On July 13th, 2016, the Work First Fellows attended a Manhattan Institute event with NYPD Commissioner, William Bratton. Through his career as a police officer, the LAPD Commissioner, and now the NYPD Commissioner, he has learned many important aspects of effective policing. The following are some of the principles that he shared with us.
The core foundation needed for a successful and effective police force is trust; both creating trust where it is currently nonexistent and building upon preexisting trust. Trust allows the police force and their respective communities to truly “see” each other, understand each other’s needs, and learn why those needs exist and differ between communities and cities. This fundamental trust and understanding can be built through the goals of policing.
The three goals of policing, as outlined by Commissioner Bratton, will allow for the safest communities with the greatest amount of social stability. Primarily, policing requires partnership between the city, its police department, the law and the community. Through communication, understanding, and a collective work effort, law enforcement works together with the community to create the safest environment possible. The next element of policing is identifying the specific priorities and problems of each city. Every city differs in their respective needs, beyond general safety and security, and once that is understood, the most effective policies and techniques can be applied.
The last goal of policing is to know how much pressure and force to apply to the situation as a remedy, while recognizing crime and disorder prevention are first and foremost police priority and responsibility. Commissioner Bratton compared this to applying medicine to an illness; every individual responds to medicine differently, so that medicine must be applied with precision and care. Police units need to respond legally, respectfully, and compassionately to every situation to avoid eroding trust. In order for this to work, relentless follow-up and care for the community is needed. Responding and following-up to every situation with respect and compassion has become increasingly important and highlighted in the media with the rapid spread information on a national and global scale through social media.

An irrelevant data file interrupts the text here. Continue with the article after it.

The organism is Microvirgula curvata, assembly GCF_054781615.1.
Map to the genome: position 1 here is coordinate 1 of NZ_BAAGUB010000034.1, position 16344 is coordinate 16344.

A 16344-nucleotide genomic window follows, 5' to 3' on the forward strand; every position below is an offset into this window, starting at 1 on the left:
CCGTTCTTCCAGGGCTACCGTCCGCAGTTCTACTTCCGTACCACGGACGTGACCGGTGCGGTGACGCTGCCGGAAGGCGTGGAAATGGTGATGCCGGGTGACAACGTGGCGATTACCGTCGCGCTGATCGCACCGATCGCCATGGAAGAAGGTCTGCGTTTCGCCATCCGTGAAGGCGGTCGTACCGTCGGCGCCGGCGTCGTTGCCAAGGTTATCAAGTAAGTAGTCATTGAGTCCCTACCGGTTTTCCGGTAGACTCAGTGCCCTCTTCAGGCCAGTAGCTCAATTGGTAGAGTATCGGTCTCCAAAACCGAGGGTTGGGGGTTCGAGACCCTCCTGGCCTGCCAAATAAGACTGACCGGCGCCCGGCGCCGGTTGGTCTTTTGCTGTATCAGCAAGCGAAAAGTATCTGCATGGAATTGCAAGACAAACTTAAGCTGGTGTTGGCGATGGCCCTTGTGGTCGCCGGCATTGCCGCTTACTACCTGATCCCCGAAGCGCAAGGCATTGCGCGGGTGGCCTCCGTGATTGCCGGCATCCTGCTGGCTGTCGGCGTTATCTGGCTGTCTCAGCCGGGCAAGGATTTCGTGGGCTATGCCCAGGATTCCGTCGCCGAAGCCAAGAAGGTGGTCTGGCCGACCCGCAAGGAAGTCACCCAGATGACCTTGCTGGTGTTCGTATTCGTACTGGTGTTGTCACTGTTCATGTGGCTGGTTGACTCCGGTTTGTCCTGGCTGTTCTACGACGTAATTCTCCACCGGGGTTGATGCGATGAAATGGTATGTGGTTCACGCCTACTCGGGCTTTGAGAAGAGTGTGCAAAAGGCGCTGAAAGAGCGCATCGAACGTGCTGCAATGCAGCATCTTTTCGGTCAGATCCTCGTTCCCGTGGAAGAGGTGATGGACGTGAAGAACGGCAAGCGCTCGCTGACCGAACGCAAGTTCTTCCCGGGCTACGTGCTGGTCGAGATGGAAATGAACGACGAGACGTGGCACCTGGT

Beyond creating partnership and trust between the community and police, there is the issue of terror. Counterterrorism units are responsible for preventing terror groups from inspiring, enabling, and directing individuals across the world in being a part of their group or cause. This relates directly back to the “see something, say something” campaigns the NYPD has been promoting. With the fundamental groundwork of trust leading to police notifications of suspicious activity and concerns by the community, the police are able to follow-up on those calls and better protect their communities. The stronger the relationship and trust between the community and law enforcement, the safer and better protected each community will be. Trust and communication between law enforcement and the community followed by prompt police action and response will lead to the greatest safety against terror around the world and at home, as well as the highest quality of life and protection in each community.
NYPD Commissioner Bratton is a strong advocate of dealing with all situations, whether we like them or not, within the bounds of the law–no exceptions. By creating and building upon trust between communities and police, law enforcement will be able to safely and effectively protect their communities.
Rebecca Felczak (Work First Fellow 2016-2017)